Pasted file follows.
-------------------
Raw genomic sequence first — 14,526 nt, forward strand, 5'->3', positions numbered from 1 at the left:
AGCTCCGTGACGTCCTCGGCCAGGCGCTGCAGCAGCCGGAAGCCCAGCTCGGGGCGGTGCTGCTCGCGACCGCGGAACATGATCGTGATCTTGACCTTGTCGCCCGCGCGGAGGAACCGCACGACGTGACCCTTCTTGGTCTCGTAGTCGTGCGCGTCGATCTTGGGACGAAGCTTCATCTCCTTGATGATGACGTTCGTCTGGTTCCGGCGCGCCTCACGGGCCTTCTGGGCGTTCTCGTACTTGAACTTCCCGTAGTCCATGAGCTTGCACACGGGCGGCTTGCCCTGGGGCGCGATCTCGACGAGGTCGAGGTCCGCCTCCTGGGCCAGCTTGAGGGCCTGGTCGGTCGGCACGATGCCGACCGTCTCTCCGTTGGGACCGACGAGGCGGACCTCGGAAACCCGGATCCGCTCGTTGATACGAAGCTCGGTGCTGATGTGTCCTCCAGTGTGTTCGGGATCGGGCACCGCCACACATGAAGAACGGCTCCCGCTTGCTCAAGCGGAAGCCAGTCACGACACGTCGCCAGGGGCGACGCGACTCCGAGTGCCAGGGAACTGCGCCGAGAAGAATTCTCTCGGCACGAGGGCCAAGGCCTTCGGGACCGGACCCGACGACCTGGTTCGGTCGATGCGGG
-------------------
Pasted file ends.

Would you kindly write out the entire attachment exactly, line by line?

Raw genomic sequence first — 14,526 nt, forward strand, 5'->3', positions numbered from 1 at the left:
AGCTCCGTGACGTCCTCGGCCAGGCGCTGCAGCAGCCGGAAGCCCAGCTCGGGGCGGTGCTGCTCGCGACCGCGGAACATGATCGTGATCTTGACCTTGTCGCCCGCGCGGAGGAACCGCACGACGTGACCCTTCTTGGTCTCGTAGTCGTGCGCGTCGATCTTGGGACGAAGCTTCATCTCCTTGATGATGACGTTCGTCTGGTTCCGGCGCGCCTCACGGGCCTTCTGGGCGTTCTCGTACTTGAACTTCCCGTAGTCCATGAGCTTGCACACGGGCGGCTTGCCCTGGGGCGCGATCTCGACGAGGTCGAGGTCCGCCTCCTGGGCCAGCTTGAGGGCCTGGTCGGTCGGCACGATGCCGACCGTCTCTCCGTTGGGACCGACGAGGCGGACCTCGGAAACCCGGATCCGCTCGTTGATACGAAGCTCGGTGCTGATGTGTCCTCCAGTGTGTTCGGGATCGGGCACCGCCACACATGAAGAACGGCTCCCGCTTGCTCAAGCGGAAGCCAGTCACGACACGTCGCCAGGGGCGACGCGACTCCGAGTGCCAGGGAACTGCGCCGAGAAGAATTCTCTCGGCACGAGGGCCAAGGCCTTCGGGACCGGACCCGACGACCTGGTTCGGTCGATGCGGG